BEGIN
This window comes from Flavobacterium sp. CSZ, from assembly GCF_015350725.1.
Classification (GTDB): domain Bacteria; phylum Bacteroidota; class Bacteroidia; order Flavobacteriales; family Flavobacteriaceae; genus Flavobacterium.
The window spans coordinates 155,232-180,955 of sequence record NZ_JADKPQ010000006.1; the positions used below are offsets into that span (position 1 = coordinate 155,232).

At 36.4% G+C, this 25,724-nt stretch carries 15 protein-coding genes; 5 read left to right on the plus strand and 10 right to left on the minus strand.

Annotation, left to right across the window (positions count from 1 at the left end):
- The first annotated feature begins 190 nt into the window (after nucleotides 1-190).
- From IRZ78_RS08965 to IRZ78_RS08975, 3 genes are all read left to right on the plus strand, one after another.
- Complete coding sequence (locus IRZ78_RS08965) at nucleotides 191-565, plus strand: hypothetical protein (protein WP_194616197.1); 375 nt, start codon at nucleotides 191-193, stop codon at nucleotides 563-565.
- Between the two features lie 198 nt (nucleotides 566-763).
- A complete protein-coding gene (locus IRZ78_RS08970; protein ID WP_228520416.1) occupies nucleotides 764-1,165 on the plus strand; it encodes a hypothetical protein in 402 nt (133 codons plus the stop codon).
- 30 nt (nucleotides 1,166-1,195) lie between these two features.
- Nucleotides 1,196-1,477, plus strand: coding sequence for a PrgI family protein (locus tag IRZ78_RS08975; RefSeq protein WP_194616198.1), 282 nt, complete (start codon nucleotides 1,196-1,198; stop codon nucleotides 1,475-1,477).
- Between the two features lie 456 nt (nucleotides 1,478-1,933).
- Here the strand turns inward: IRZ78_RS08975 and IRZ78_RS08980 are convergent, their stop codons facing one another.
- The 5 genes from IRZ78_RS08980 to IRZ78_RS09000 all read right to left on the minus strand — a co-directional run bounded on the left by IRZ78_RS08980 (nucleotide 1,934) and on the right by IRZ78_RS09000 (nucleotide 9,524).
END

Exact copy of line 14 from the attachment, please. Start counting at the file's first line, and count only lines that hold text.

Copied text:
- Here the strand turns inward: IRZ78_RS08975 and IRZ78_RS08980 are convergent, their stop codons facing one another.